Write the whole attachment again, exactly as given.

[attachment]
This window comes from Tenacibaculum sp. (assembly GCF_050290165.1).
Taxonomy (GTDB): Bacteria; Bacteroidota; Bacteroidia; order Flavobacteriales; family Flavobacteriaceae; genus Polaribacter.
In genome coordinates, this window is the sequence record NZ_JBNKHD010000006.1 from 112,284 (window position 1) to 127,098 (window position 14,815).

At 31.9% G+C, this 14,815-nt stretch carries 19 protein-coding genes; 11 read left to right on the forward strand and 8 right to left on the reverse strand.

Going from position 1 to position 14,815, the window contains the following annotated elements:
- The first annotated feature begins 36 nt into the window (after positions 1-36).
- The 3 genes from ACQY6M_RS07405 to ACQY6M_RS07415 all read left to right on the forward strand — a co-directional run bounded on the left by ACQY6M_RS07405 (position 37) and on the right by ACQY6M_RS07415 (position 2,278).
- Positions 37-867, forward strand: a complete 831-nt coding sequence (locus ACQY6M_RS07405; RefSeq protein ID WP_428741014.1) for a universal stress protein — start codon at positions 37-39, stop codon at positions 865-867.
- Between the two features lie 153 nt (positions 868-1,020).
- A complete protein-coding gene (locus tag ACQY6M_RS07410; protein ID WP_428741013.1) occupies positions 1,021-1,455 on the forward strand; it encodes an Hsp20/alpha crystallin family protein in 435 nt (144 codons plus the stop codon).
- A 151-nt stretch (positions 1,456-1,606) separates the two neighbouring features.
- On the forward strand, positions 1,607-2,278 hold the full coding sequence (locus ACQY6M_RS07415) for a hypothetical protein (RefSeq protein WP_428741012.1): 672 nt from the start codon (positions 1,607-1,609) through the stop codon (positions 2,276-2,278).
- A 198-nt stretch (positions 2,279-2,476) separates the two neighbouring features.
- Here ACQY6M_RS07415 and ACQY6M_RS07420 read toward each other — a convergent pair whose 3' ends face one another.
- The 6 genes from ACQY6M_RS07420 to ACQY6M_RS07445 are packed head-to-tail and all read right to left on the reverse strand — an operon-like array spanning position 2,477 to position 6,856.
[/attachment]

This window comes from Tenacibaculum sp. (assembly GCF_050290165.1).
Taxonomy (GTDB): Bacteria; Bacteroidota; Bacteroidia; order Flavobacteriales; family Flavobacteriaceae; genus Polaribacter.
In genome coordinates, this window is the sequence record NZ_JBNKHD010000006.1 from 112,284 (window position 1) to 127,098 (window position 14,815).

At 31.9% G+C, this 14,815-nt stretch carries 19 protein-coding genes; 11 read left to right on the forward strand and 8 right to left on the reverse strand.

Going from position 1 to position 14,815, the window contains the following annotated elements:
- The first annotated feature begins 36 nt into the window (after positions 1-36).
- The 3 genes from ACQY6M_RS07405 to ACQY6M_RS07415 all read left to right on the forward strand — a co-directional run bounded on the left by ACQY6M_RS07405 (position 37) and on the right by ACQY6M_RS07415 (position 2,278).
- Positions 37-867, forward strand: a complete 831-nt coding sequence (locus ACQY6M_RS07405; RefSeq protein ID WP_428741014.1) for a universal stress protein — start codon at positions 37-39, stop codon at positions 865-867.
- Between the two features lie 153 nt (positions 868-1,020).
- A complete protein-coding gene (locus tag ACQY6M_RS07410; protein ID WP_428741013.1) occupies positions 1,021-1,455 on the forward strand; it encodes an Hsp20/alpha crystallin family protein in 435 nt (144 codons plus the stop codon).
- A 151-nt stretch (positions 1,456-1,606) separates the two neighbouring features.
- On the forward strand, positions 1,607-2,278 hold the full coding sequence (locus ACQY6M_RS07415) for a hypothetical protein (RefSeq protein WP_428741012.1): 672 nt from the start codon (positions 1,607-1,609) through the stop codon (positions 2,276-2,278).
- A 198-nt stretch (positions 2,279-2,476) separates the two neighbouring features.
- Here ACQY6M_RS07415 and ACQY6M_RS07420 read toward each other — a convergent pair whose 3' ends face one another.
- The 6 genes from ACQY6M_RS07420 to ACQY6M_RS07445 are packed head-to-tail and all read right to left on the reverse strand — an operon-like array spanning position 2,477 to position 6,856.